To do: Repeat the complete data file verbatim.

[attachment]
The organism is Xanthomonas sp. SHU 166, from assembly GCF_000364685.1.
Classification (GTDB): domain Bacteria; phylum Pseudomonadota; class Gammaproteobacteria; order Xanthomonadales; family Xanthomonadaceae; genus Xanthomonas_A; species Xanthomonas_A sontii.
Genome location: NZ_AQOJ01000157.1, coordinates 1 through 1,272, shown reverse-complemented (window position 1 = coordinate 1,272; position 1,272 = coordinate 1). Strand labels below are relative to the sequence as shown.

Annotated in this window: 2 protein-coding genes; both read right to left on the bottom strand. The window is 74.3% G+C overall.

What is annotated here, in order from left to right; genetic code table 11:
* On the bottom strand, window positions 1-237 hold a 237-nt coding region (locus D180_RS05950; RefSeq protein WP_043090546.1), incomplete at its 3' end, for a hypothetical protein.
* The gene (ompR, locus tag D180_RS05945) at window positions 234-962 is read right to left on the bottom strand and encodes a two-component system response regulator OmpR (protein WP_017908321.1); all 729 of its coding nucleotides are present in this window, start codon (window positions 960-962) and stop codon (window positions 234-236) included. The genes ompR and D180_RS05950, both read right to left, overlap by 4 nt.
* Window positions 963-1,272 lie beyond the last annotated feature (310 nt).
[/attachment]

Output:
The organism is Xanthomonas sp. SHU 166, from assembly GCF_000364685.1.
Classification (GTDB): domain Bacteria; phylum Pseudomonadota; class Gammaproteobacteria; order Xanthomonadales; family Xanthomonadaceae; genus Xanthomonas_A; species Xanthomonas_A sontii.
Genome location: NZ_AQOJ01000157.1, coordinates 1 through 1,272, shown reverse-complemented (window position 1 = coordinate 1,272; position 1,272 = coordinate 1). Strand labels below are relative to the sequence as shown.

Annotated in this window: 2 protein-coding genes; both read right to left on the bottom strand. The window is 74.3% G+C overall.

What is annotated here, in order from left to right; genetic code table 11:
* On the bottom strand, window positions 1-237 hold a 237-nt coding region (locus D180_RS05950; RefSeq protein WP_043090546.1), incomplete at its 3' end, for a hypothetical protein.
* The gene (ompR, locus tag D180_RS05945) at window positions 234-962 is read right to left on the bottom strand and encodes a two-component system response regulator OmpR (protein WP_017908321.1); all 729 of its coding nucleotides are present in this window, start codon (window positions 960-962) and stop codon (window positions 234-236) included. The genes ompR and D180_RS05950, both read right to left, overlap by 4 nt.
* Window positions 963-1,272 lie beyond the last annotated feature (310 nt).